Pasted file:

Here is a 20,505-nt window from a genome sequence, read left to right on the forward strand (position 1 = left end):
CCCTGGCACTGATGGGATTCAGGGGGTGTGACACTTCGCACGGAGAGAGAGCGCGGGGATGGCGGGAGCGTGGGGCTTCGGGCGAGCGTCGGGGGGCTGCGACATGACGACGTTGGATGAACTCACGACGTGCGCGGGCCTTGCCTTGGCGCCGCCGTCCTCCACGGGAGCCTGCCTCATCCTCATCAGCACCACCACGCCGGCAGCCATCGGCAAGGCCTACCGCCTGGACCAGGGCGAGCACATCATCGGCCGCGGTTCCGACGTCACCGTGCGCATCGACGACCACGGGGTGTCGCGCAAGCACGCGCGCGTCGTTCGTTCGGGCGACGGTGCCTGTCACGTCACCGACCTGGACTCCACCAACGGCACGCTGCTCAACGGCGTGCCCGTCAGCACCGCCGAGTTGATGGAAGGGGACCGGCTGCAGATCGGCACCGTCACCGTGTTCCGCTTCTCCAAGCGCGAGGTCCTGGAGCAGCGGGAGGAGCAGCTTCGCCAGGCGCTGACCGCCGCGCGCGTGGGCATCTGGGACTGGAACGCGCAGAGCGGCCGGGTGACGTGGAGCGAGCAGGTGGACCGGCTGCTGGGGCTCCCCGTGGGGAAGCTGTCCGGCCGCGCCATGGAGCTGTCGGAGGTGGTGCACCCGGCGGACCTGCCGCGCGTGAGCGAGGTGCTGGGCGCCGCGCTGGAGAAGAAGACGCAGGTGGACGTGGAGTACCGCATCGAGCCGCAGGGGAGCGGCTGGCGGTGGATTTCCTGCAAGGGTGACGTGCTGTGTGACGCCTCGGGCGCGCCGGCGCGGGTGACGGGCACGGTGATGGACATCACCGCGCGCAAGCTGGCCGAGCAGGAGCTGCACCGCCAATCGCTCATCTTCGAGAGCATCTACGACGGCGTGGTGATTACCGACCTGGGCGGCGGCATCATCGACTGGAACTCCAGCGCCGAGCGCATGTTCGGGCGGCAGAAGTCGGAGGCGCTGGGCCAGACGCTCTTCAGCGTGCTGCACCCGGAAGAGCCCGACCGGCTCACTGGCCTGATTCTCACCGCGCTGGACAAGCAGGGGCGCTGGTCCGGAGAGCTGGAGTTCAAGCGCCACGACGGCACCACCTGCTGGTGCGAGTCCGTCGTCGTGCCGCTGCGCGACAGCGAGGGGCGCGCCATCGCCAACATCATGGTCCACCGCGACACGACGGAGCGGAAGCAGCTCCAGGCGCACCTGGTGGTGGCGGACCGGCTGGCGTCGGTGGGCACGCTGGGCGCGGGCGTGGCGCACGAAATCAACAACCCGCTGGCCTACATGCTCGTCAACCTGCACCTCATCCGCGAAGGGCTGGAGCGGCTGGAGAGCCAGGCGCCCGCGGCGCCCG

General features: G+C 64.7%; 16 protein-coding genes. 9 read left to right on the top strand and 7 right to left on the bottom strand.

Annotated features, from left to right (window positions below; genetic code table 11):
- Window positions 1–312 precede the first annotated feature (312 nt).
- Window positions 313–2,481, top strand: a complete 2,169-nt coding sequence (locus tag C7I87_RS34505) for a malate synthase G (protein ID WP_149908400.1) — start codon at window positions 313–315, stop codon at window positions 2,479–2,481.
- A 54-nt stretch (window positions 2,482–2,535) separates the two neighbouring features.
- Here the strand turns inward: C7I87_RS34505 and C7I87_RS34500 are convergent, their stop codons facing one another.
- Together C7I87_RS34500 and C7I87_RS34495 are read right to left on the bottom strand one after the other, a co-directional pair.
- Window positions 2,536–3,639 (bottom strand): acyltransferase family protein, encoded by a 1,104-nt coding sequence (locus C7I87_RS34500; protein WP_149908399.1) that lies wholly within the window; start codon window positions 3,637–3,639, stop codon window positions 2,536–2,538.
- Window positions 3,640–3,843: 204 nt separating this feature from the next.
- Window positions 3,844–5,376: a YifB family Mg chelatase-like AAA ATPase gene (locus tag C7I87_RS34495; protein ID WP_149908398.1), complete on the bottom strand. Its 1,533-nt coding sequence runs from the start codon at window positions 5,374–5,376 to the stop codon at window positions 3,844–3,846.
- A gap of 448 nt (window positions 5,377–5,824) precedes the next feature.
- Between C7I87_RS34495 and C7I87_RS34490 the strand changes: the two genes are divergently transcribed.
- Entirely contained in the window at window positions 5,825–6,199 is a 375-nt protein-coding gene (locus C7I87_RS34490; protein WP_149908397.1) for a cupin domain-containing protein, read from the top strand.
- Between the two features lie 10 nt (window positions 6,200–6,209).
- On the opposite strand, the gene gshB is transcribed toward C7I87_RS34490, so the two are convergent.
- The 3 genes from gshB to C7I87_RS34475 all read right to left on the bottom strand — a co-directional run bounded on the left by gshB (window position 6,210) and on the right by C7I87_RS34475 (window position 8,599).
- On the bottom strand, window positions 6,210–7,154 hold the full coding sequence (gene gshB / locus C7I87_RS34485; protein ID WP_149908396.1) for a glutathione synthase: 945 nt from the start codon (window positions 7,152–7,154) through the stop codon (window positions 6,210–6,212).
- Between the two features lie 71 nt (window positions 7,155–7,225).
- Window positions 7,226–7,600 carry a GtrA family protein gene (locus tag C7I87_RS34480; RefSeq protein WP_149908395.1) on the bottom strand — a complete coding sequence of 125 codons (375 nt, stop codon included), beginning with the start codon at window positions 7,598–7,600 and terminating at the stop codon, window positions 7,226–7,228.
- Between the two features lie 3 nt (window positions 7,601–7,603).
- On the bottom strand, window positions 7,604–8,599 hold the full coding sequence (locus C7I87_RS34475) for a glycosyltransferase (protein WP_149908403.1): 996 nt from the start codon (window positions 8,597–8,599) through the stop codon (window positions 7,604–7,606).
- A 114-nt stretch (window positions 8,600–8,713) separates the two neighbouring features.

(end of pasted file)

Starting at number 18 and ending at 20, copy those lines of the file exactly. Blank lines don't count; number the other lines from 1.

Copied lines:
- The 3 genes from gshB to C7I87_RS34475 all read right to left on the bottom strand — a co-directional run bounded on the left by gshB (window position 6,210) and on the right by C7I87_RS34475 (window position 8,599).
- On the bottom strand, window positions 6,210–7,154 hold the full coding sequence (gene gshB / locus C7I87_RS34485; protein ID WP_149908396.1) for a glutathione synthase: 945 nt from the start codon (window positions 7,152–7,154) through the stop codon (window positions 6,210–6,212).
- Between the two features lie 71 nt (window positions 7,155–7,225).